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Spring 2016 Celiac Research Round-Up

I figured that there’s no better way to celebrate the sixth anniversary of my celiac disease diagnosis (March 2010, I have no clue what my actual date of diagnosis was) than by scouting out the medical literature for interesting new articles. I love doing this, but lately it’s been on the back burner.

  1. “Risk of Headache-Related Healthcare Visits in Patients with Celiac Disease: A Population-Based Observational Study.” By Lebwohl, B, Alaedini, A, Green, P, and Ludvigsson, J. Published in the March 12, 2016 issue of Headache.

This was a retrospective study in which almost 30,000 Swedish patients with biopsy-confirmed celiac disease were compared with controls (people without celiac). The research team found that those with celiac disease had 50% more doctors’ visits for headaches than the control population did. Interestingly enough, patients with elevated celiac antibody levels, but normal biopsies (aka “potential” celiacs) also had a significantly higher risk of headaches.

Take Home Point(s): Patients with celiac disease have a high risk of headaches. Headaches can be a presenting symptom of celiac disease.

  1. “HLA typing using buccal swabs as accurate and non-invasive substitute for venipuncture in children at risk for celiac disease.” By Adriaanse, M, et al. Published in March 2016 issue the Journal of Gastroenterology and Hepatology.

The two main genes associated with the development of celiac disease are HLA-DQ2 and HLA-DQ8. Testing for the celiac genes is typically done via obtaining a blood sample (requiring a blood draw, which can be challenging in toddlers and young children). In this study researchers compared gene analysis from buccal swabs (tissue samples obtained from swabbing the inside of the mouth) vs blood samples. They found that the buccal samples were of good enough quality to do gene analysis in all 77 subjects who were tested.

Take Home Point: Celiac genetic testing can now be performed in children without having to have blood drawn. This testing can also be done at home.

  1. “Decrease by 50% of plasma IgA tissue transglutaminase antibody concentrations within 2 months after start of gluten-free diet in children with celiac disease used as a confirming diagnostic test.” By Lund, F. et al. Published in the April 2016 issue of the Scandinavian Journal of Clinical Lab Investigations.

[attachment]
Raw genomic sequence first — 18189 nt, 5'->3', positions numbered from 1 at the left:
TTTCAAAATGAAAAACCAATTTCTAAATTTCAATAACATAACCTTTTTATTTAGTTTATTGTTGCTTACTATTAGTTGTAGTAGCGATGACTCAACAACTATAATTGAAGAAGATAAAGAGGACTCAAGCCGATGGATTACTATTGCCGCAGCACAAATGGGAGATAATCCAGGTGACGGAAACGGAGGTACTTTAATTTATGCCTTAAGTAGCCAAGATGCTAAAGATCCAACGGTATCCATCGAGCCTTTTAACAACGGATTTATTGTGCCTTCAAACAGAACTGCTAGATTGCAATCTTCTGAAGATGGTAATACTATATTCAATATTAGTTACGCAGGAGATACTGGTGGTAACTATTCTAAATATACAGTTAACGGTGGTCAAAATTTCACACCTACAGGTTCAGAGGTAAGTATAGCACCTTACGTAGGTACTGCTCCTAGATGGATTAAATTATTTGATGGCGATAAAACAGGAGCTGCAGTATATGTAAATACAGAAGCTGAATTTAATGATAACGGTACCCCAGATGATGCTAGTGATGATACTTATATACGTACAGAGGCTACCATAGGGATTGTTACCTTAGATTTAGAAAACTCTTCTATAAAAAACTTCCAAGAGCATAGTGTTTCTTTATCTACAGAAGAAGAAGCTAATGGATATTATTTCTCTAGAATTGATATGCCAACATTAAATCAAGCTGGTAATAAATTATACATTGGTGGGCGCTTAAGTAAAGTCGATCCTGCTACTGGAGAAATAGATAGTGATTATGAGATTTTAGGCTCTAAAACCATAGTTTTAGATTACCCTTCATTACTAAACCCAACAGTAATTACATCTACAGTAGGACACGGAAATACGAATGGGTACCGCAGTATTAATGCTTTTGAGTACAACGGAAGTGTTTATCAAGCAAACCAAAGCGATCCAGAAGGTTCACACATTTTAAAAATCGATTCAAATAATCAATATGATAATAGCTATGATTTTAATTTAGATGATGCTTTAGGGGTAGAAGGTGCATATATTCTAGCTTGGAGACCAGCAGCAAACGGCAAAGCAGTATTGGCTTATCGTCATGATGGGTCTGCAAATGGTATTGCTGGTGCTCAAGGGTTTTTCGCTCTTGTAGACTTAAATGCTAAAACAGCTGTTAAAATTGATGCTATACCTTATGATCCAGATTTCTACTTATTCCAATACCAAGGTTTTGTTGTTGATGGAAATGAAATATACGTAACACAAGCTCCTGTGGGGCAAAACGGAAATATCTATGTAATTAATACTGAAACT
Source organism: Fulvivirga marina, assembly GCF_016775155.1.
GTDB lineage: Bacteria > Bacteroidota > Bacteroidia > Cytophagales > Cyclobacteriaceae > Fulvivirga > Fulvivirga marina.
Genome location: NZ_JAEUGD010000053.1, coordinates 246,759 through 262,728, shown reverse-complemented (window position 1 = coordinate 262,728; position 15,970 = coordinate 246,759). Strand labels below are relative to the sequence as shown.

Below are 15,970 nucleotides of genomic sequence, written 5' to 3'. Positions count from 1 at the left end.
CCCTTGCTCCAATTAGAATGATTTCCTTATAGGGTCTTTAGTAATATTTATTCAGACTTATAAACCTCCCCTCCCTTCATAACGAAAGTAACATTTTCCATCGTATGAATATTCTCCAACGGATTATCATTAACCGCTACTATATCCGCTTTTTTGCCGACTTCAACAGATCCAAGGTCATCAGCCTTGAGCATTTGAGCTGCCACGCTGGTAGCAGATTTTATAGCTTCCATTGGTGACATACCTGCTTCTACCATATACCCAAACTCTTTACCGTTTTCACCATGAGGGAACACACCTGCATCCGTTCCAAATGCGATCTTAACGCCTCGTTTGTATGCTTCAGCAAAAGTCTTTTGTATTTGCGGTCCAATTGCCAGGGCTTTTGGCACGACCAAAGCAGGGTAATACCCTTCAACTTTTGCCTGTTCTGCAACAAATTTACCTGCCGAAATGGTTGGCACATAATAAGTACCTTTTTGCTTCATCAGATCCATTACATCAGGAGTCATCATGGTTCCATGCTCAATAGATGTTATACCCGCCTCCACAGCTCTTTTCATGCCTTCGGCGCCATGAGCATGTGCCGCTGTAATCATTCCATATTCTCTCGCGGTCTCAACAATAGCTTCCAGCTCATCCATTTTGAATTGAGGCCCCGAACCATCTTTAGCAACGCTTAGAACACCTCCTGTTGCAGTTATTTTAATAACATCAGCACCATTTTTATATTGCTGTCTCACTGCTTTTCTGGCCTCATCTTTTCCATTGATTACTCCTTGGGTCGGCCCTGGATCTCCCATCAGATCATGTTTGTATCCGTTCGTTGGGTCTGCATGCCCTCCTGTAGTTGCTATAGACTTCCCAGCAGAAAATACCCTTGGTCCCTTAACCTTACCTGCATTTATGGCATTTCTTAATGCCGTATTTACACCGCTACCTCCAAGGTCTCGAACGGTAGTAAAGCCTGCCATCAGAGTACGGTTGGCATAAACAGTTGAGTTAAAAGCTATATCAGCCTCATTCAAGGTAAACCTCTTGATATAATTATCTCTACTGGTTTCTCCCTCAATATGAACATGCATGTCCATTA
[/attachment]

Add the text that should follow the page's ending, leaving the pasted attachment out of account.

This article’s title is a mouthful, so bear with me! In children with biopsy-confirmed celiac disease, TTG-IgA antibodies on average decrease by 50% after 2 months on the GF diet.  In this study researchers examined a group of children who had suspected celiac disease (high TTG-IGA antibodies and symptoms) but who went GF without ever having a small bowel biopsy.  They found that this group of children (suspected or presumed celiacs) also experienced a 50% decrease in celiac antibody levels after starting the GF diet.   The researchers conclude that the significant response to the GF diet can be used as a way to to diagnose celiac disease.

Take Home Point(s): TTG-IgA antibodies decrease by half after two months in children with celiac disease after the GF diet is initiated.  In the future, the response to the GF diet may be used as a way to diagnose celiac disease in children who have not had biopsies.

  1. Infant feeding and risk of developing celiac disease: a systematic review.By Silani, S., Agostini, C., Sanz, Y., and Guandalini, S. Published in BMJ Open on January 25, 2016.

The authors reviewed 16 studies for evidence for the association of breast feeding, breastfeeding duration or the timing of gluten introduction and the later development of celiac disease. They concluded there is no evidence on the optimal breastfeeding duration or the effects of avoiding early (<4 months of age) or late (≥6 or even at 12 months) gluten introduction in children at risk of celiac disease.

Take Home Point: At the present time, there is no scientific evidence that the timing of gluten introduction and/or breastfeeding can prevent the development of celiac disease.

  1. Celiac Disease and Drug-Based Therapies: Inquiry into Patients Demands.” By Branchi, F., et al. Published in the journal Digestion in Jan. 2016.

This was a survey of 372 Italian celiac patients. Although 88% of those sampled accepted the gluten-free diet as treatment, 65% believe there is a need for alternative therapies for treatment of celiac disease.

Take Home Point: Per the authors, The GF diet is favorably accepted by most celiac patients. Nevertheless, a proportion of patients pronounce themselves in favor of the development of alternative drugs.”

Have any of you came across any recent celiac research of interest? If so, please share in the comments section.